So today I went out to see the Edmonton portion of the #StudentStrike4Climate. Aside from learning that I am not a very protesty kind of advocate, I saw a few hundred people getting together in the sun (read: slightly above freezing temperatures) and chant at the closed front doors of the Alberta Legislature. Instead of joining in the main group I walked around with my sign and talked to people on the fringes of the group. I chatted with some elderly people who were there to support the students, some scientists who worked nearby who decided to drop by on their lunch hours, a few students and some vegan activists who were adding their voices to the calls for climate action.
And that was the weird part. The students were at the center, riled up and angry. And out on the edges were the people like myself hoping to influence them. Whether it was passive or active seemed irrelevant. It was like the various groups hanging out on the edges were the mystery doors from Lets Make A Deal. I spent a while trying to unpack how I felt about that realization, but then I remembered that these are all students, and at this point in their lives it’s their entire purpose to open those option doors and see whats behind them. Luckily for them they don’t have to choose before opening them.
So armed with my trusty sign I wandered around and talked to any who showed interest in talking with me. When people did come up to me, the first thing I did was ask “So what do you know about nuclear power?” The majority answer was “not much really.” I wish I could say that I then launched into a masterful explanation that left people around me weeping on their knees at the knowledge I bestowed. Sadly, the closest I came to that was when a nice lady saw that I had dropped my glove behind me and had bent over to pick it up for me.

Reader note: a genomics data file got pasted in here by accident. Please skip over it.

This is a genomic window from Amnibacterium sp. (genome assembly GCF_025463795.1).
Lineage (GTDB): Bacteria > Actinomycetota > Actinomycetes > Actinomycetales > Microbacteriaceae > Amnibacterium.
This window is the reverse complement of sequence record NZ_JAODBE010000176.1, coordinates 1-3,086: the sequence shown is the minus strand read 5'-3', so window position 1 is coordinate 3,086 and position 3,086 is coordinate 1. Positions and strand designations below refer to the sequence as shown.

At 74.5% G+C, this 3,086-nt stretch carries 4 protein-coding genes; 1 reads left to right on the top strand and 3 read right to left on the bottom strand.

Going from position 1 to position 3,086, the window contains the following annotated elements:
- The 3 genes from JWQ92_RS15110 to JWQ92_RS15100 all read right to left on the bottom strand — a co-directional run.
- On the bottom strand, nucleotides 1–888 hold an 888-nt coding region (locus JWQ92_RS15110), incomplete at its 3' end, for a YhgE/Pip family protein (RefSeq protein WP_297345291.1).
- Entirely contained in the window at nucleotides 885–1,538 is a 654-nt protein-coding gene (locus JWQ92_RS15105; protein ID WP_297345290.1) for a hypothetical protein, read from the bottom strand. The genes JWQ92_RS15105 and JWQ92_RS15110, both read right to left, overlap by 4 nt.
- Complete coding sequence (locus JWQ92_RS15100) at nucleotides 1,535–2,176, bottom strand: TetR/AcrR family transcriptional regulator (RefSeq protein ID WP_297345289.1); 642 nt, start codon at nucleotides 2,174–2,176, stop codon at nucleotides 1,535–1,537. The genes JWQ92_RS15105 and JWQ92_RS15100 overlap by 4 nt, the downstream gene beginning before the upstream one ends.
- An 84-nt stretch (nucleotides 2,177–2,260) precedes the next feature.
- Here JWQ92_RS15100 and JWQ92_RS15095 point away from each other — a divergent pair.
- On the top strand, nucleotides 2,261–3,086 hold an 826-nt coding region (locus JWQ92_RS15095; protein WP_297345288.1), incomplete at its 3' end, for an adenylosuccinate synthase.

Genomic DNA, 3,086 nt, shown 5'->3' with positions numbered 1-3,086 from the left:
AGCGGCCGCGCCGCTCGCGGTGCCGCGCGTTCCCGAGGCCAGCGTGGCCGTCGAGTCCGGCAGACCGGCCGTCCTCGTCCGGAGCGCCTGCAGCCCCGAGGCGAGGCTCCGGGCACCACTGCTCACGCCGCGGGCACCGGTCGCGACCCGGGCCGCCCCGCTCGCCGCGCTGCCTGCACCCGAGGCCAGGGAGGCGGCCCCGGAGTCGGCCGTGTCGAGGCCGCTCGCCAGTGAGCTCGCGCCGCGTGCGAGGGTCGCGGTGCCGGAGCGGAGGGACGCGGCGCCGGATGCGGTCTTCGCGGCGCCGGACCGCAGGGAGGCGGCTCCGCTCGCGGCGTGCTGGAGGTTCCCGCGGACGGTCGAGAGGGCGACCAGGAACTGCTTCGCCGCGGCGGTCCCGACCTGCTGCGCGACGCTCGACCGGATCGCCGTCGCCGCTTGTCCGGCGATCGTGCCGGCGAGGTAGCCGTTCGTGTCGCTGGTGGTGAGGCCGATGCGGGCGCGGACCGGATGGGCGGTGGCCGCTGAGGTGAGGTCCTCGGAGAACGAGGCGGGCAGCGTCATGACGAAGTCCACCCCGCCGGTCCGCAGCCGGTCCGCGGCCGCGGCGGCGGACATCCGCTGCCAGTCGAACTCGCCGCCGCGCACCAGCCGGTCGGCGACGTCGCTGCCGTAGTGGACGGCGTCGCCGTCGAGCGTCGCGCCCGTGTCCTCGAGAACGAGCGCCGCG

Instead though I had several great talks with people attending the event and from every one of them I heard the phrase “that’s interesting, I didn’t know that before.” It didn’t matter if it was about waste, or land usage, or energy density, or deep geological repositories, there is always something that people can find out and become interested, if not excited, about learning more about. They just haven’t been given a reason to be curious about nuclear energy before.
I’ve talked with some people about how this Student Strike movement doesn’t seem to have any defined goals, or isn’t trying to pull a definitive plan from legislative bodies. But what it is is a fertile soil to sow information. If we speak the truth about our goals, and treat these students as adults and equals; not tell them to follow, but ask them to search for themselves, I am confident that they can see the truth about nuclear and not the obfuscation and misinformation that has shrouded the industry for so long. Because the truth is the truth, even if no one believes it.